A toddler girl in a pink bathing suit sitting on a periwinkle lounge chair outside and smiling
Courtesy of Crystal Henry

I Tried Weaning With Band-Aids, & It Worked Like A Charm

by Crystal Henry

I'd only intended to nurse my kids until they were a year old. I'd assumed that on their first birthday they'd seamlessly graduate to a sippy cup, and then I'd part ways with breastfeeding. But then a year came and went, and they were still nursing. They were largely attached to the boob for emotional reasons: when they fell down and skinned their knees, nursing made them feel better, and it was the nightcap they needed to help them doze off to sleep at night. So I kept breastfeeding long after a year was over — not because I had anything to prove, but because it made my life a little easier.

Just before my oldest daughter turned 2, however, I caved under the social pressure to quit. As much pressure as there is on moms to breastfeed, there's an equal amount of judgement when we breastfeed past a year. After that, people assume you're just “doing it for attention” or that you're doing it to feel better about yourself as a mother.

When it was time to wean my oldest, the weaning method that worked for us was a quick spritz of apple cider vinegar on the nips before she nursed. But when it came to my second, nothing worked — until I discovered weaning with Band-Aids.

Courtesy of Crystal Henry

I decided to wean my younger daughter about six months after she turned 2. One weekend, I knew I was going to be going out of town, and I wanted to make sure she had other soothing methods in place before I left. She only had a few nursing sessions at that point anyway, so I thought that weaning her would be easy.

I had the apple cider vinegar bottle ready by the nightstand, but I should’ve known by the way that baby loved lemon wedges that pickled nipples wouldn’t be a problem for her. Day after day, she powered through the vinegar and kept nursing. Eventually, I resigned myself to the idea that she’d just be one of those kindergarten breastfeeders, and there were certainly worse things than that.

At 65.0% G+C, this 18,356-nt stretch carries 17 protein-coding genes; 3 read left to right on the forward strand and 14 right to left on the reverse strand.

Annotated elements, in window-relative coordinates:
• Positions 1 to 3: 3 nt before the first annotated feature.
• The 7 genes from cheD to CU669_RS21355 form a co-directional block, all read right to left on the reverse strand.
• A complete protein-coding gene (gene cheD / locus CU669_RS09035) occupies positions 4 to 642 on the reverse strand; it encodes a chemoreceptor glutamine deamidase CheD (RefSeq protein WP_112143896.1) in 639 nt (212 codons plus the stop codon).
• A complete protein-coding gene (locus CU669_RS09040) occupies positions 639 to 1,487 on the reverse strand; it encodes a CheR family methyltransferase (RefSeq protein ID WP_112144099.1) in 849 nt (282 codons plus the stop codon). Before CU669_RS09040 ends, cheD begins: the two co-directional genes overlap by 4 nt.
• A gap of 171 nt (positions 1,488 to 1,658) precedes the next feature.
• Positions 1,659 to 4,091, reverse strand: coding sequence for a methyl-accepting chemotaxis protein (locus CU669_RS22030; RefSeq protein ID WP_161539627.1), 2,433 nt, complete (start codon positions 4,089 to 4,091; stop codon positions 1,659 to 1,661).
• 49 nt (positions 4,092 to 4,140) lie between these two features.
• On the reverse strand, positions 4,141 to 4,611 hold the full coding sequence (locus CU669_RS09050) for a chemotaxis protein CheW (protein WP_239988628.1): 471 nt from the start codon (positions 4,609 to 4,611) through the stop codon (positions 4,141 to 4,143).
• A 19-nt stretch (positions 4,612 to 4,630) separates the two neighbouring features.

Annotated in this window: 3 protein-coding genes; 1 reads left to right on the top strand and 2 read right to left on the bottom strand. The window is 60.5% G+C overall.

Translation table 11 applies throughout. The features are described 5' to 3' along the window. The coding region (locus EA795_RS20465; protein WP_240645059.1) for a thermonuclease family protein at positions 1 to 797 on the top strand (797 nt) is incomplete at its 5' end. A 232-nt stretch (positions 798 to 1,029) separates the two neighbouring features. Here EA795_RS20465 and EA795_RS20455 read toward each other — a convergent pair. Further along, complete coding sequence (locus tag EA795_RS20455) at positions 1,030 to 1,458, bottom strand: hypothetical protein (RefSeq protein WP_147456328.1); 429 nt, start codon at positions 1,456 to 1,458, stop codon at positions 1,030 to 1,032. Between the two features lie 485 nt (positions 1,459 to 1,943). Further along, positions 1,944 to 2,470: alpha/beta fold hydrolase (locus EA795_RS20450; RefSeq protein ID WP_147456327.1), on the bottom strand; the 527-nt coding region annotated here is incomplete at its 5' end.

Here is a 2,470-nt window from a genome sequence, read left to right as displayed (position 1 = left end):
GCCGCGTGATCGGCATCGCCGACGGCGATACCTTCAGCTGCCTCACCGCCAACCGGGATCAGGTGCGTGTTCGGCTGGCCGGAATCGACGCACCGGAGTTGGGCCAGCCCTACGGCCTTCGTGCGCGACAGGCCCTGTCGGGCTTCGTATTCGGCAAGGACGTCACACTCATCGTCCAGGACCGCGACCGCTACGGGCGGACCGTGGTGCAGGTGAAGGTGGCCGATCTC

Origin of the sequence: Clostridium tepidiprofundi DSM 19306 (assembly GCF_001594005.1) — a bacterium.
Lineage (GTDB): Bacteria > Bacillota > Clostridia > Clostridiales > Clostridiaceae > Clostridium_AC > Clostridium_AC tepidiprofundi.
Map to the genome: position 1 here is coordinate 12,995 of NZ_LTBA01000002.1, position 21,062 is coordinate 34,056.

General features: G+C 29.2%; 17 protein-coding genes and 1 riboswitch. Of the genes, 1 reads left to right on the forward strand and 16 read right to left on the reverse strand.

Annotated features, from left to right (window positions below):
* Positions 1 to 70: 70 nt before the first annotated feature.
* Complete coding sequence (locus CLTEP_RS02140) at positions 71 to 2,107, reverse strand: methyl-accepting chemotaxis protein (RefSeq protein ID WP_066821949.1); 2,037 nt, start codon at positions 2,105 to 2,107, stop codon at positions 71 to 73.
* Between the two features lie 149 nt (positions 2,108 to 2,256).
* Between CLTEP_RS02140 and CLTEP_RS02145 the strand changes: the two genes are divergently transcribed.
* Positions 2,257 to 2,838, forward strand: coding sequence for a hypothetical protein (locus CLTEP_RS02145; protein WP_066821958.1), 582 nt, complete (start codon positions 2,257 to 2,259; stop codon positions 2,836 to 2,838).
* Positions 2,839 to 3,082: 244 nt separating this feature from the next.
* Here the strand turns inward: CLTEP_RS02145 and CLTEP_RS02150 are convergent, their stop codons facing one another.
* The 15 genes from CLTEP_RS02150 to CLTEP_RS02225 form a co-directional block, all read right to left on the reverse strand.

Then I remembered how much she hated Band-Aids. I think it had to do with her getting vaccines at the doctor's office: every time she got a shot, the nurse would immediately cover it with a Band-Aid, and I think her brain associated the Band-Aids with pain.

Courtesy of Crystal Henry

One night, I was trying to get in the shower, and she toddled into the bathroom. The sight of my naked boobs was like popping the top off an ice-cold beer. Since the bar was already open, she wanted to knock one back. I, on the other hand, just wanted to shower in peace for a few minutes without anyone pawing at me.

"Mama’s boobies are a little owie," I sadly told her.

So I told my daughter that my boobies had bobos. She’s a compassionate child, so just the thought of someone being injured concerned her — especially since it was her milk jugs that might be damaged. I told her I needed to rest in the shower for a minute so they would feel better. But I could see the compassion on her face when she said, “Aww, I’m sorry, Mama. Your boobies have bobos?”

“Yeah, Mama’s boobies are a little owie," I sadly told her. To be fair, it wasn’t a lie. She’d been cutting some molars, and when she cut teeth she tended to clamp down a little hard on the nip. So I was pretty sore.

Courtesy of Crystal Henry

When I got out of the shower, I saw the box of Band-Aids sitting on my counter. I didn’t know if it would work, and I was a little worried about ripping a Band-Aid off my nipple. But I slapped one Band-Aid over each nipple and walked out to get dressed. She was laying on my bed playing with her stuffed puppy when she looked up and saw my bandaged boobs.

I didn’t say anything as I got dressed, but she came over to investigate. “Your boobies have bobos?," she asked again. I told her yes, but they’d be okay in a little while. I put my pajamas on and laid down in bed to snuggle up with her and read. She kept looking over at my chest, and at one point, she just put her little paw right on my boob and patted it, as if to say “Get well, soon friend.”

Over the next few days, she kept asking if my boobs were feeling better. Each time, I sadly told her they were a little better, but they still had Band-Aids. I was surprised at how much empathy a toddler could have for another person, because other than newborns and politicians, toddlers are the most self-absorbed people in the world. But she was so worried about my well-being that she put her nursing needs aside until I felt better.

It turned out to be her breastfeeding swan song.

After a week of no nursing, I stopped replacing the Band-Aids. She saw me get in the shower, and she asked if my boobies were better. I told her they were, and she seemed relieved — but not for herself. She genuinely seemed glad that I was going to be OK.

She asked to nurse one more time after the Band-Aids, and I let her. I’m glad I did because it turned out to be her breastfeeding swan song. I can vividly remember lying in her bed and letting her nurse, knowing it would be the last time. As my kids get older, I've started to become very conscious of the "last time." I know there will be plenty of “last times” for things as my kids get older, and I'm glad my youngest child gave me one last time to remember. I'm happy that the Band-Aids gave me a chance to gracefully ease out of my breastfeeding journey.